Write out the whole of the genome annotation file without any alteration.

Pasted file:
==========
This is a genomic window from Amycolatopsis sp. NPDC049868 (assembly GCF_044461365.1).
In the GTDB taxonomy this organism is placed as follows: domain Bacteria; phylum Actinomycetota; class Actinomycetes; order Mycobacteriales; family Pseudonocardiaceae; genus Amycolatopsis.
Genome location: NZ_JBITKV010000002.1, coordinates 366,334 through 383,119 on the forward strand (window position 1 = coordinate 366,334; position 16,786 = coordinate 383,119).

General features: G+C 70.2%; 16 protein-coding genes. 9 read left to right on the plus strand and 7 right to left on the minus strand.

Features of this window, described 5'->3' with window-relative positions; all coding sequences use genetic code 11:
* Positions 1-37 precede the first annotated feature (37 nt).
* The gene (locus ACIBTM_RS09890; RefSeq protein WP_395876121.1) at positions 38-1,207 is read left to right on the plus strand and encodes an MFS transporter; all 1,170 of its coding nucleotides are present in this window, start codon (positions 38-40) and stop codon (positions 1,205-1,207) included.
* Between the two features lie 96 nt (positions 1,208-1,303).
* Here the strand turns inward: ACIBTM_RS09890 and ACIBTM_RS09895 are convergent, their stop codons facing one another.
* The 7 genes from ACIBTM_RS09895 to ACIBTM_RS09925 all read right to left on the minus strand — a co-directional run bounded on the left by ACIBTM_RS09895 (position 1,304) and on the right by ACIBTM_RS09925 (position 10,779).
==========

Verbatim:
This is a genomic window from Amycolatopsis sp. NPDC049868 (assembly GCF_044461365.1).
In the GTDB taxonomy this organism is placed as follows: domain Bacteria; phylum Actinomycetota; class Actinomycetes; order Mycobacteriales; family Pseudonocardiaceae; genus Amycolatopsis.
Genome location: NZ_JBITKV010000002.1, coordinates 366,334 through 383,119 on the forward strand (window position 1 = coordinate 366,334; position 16,786 = coordinate 383,119).

General features: G+C 70.2%; 16 protein-coding genes. 9 read left to right on the plus strand and 7 right to left on the minus strand.

Features of this window, described 5'->3' with window-relative positions; all coding sequences use genetic code 11:
* Positions 1-37 precede the first annotated feature (37 nt).
* The gene (locus ACIBTM_RS09890; RefSeq protein WP_395876121.1) at positions 38-1,207 is read left to right on the plus strand and encodes an MFS transporter; all 1,170 of its coding nucleotides are present in this window, start codon (positions 38-40) and stop codon (positions 1,205-1,207) included.
* Between the two features lie 96 nt (positions 1,208-1,303).
* Here the strand turns inward: ACIBTM_RS09890 and ACIBTM_RS09895 are convergent, their stop codons facing one another.
* The 7 genes from ACIBTM_RS09895 to ACIBTM_RS09925 all read right to left on the minus strand — a co-directional run bounded on the left by ACIBTM_RS09895 (position 1,304) and on the right by ACIBTM_RS09925 (position 10,779).